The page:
'Inhuman' psychiatric hospitals may face closure


THREE LARGE psychiatric hospitals have been warned they could face closure unless they provide detailed plans to improve conditions for residents forced to live in “inhuman” conditions.

The State’s mental health watchdog, the Mental Health Commission, is understood to have written to the hospitals requiring them to provide detailed plans to address shortcomings in care by this week.

A spokesman for the Mental Health Commission declined to comment on the matter or say which hospitals have been requested to improve their quality of care.

The move follows visits by the Inspectorate of Mental Health Services which found that wards in a number of older psychiatric hospitals were “unfit for human habitation”.

The commission is obliged under law to take “all reasonable steps to protect the interests of persons detained in approved centres” under the Mental Health Act (2001). This includes registering only those facilities which it is satisfied provide an acceptable level of care or accommodation.

Unless the hospitals immediately address shortcomings in care or accommodation, the commission has the option of attaching mandatory conditions, or de-registering them entirely.

While inspectors found improvements across a number of hospitals, some of the worst conditions were uncovered in Victorian-era psychiatric hospitals which health authorities have been planning to close for 20 years.

The harshest criticism centred on St Loman’s hospital in Mullingar, St Ita’s in Portrane and St Brendan’s in Dublin. Among the inspector’s findings were that:

  • Two wards in St Loman’s hospital were in “poor condition and unfit for human habitation and should be decommissioned as a matter of urgency”, while other wards were “dilapidated, desolate and depressing”.
  • At St Ita’s, a total of 125 people were being forced to live in “appalling conditions” and it was “difficult to convey the extent of dilapidation”. “Long corridors in poor conditions, toilets with no privacy, paint peeling, mould in showers, broken furniture, ill-fitting doors, cramped dormitories, a smell of urine, poor ventilation and a bare drab environment were clearly evident.”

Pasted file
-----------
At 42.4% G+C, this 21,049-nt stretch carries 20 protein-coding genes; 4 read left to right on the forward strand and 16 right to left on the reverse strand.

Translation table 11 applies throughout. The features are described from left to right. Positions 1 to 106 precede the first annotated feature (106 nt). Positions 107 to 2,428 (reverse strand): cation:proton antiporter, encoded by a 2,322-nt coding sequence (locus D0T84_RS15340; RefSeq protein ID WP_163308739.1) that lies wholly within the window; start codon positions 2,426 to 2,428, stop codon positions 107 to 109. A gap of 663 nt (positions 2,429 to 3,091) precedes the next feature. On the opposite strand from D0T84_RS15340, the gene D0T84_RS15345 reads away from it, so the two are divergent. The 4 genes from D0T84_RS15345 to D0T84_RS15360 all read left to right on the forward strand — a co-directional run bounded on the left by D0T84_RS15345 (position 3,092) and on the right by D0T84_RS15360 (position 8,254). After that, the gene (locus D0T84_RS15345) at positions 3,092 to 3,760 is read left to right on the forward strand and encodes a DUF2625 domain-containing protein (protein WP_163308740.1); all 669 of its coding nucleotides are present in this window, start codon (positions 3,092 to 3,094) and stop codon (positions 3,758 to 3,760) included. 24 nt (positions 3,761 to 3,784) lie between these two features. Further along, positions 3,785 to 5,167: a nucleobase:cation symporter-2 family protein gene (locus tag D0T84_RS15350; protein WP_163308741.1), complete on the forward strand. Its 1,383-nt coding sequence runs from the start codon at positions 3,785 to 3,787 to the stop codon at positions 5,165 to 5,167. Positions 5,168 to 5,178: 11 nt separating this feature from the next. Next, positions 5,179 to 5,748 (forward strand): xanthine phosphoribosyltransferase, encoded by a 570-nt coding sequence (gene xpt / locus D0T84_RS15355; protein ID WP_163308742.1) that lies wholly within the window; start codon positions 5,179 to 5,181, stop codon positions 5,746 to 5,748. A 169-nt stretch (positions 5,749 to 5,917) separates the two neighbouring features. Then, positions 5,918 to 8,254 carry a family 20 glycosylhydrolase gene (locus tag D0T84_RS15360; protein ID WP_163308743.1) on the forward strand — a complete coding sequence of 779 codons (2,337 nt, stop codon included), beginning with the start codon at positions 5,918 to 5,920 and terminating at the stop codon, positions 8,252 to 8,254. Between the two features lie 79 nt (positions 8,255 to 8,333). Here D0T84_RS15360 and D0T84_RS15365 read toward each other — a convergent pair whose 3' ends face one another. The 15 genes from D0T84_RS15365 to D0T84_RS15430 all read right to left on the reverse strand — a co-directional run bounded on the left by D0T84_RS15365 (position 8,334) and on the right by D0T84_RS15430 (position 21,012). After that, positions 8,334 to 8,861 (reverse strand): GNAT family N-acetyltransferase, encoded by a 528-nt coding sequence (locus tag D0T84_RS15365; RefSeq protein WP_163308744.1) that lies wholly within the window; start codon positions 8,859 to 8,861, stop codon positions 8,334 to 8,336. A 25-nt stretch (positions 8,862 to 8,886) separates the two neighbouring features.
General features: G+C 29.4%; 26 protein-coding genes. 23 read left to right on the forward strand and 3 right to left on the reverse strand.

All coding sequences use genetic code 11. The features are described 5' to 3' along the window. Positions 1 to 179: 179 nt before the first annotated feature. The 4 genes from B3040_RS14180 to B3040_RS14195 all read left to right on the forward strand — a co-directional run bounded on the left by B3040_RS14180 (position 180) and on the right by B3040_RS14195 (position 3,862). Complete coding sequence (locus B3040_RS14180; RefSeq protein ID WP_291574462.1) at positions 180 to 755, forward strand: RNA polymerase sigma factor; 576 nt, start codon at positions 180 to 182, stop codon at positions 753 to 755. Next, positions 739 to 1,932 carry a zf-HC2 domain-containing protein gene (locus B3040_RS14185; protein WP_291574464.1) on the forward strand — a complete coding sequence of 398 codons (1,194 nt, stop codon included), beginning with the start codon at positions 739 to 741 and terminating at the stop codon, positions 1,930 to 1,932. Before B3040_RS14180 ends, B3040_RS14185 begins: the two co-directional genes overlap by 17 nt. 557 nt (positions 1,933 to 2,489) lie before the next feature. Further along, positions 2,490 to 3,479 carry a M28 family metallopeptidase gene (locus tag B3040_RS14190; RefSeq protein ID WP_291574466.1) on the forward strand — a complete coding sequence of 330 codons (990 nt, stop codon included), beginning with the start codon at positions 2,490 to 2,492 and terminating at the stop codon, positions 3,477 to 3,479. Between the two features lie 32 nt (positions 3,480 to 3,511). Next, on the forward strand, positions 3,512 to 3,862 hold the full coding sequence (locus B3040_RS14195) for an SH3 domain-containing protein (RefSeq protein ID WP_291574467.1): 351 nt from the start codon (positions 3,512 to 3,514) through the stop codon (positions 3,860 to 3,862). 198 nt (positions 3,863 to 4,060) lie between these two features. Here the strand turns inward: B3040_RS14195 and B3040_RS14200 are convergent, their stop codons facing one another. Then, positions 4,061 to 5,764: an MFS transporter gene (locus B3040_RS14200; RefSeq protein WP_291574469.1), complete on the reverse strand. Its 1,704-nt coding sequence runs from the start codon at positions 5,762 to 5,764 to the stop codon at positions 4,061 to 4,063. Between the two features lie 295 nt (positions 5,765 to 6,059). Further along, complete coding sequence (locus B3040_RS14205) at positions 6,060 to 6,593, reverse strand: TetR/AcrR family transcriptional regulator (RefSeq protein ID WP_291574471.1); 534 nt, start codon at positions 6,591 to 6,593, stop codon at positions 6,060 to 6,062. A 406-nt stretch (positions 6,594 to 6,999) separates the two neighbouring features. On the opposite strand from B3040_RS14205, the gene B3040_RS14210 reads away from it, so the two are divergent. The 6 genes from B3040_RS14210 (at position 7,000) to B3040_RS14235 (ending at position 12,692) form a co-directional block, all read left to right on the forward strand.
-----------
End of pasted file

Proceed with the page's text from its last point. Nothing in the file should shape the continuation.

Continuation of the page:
• In St Brendan’s, patients were wandering around “apparently aimlessly” in one ward while overall the centre was found to be in breach of over half of the care regulations. Conditions in some areas “continued to be of concern that residents remain accommodated, cared for and treated in such unsuitable premises”.

These findings are contained in reports on visits by the Inspectorate of Mental Health Services on the State’s main psychiatric hospitals and mental health facilities during 2009.

There are more than 60 psychiatric hospitals or in-patient facilities in the State which accommodate about 2,700 people with mental health problems. Of this, about 15 facilities are old psychiatric institutions.

The commission has been calling for the closure of these facilities for some time.

It criticised the lack of progress in this area in a recent commentary timed to coincide with the fourth anniversary of A Vision for Change, the Government’s policy document on mental health.

In this, it called for the introduction of a revised plan for reform of services which would include real and detailed targets, timelines, resources and assigned responsibility.

However, it welcomed plans announced by Minister of State for Mental Health John Moloney to invest some €43 million to help modernise the sector. This money has been raised from the sale of lands from psychiatric hospitals in recent years.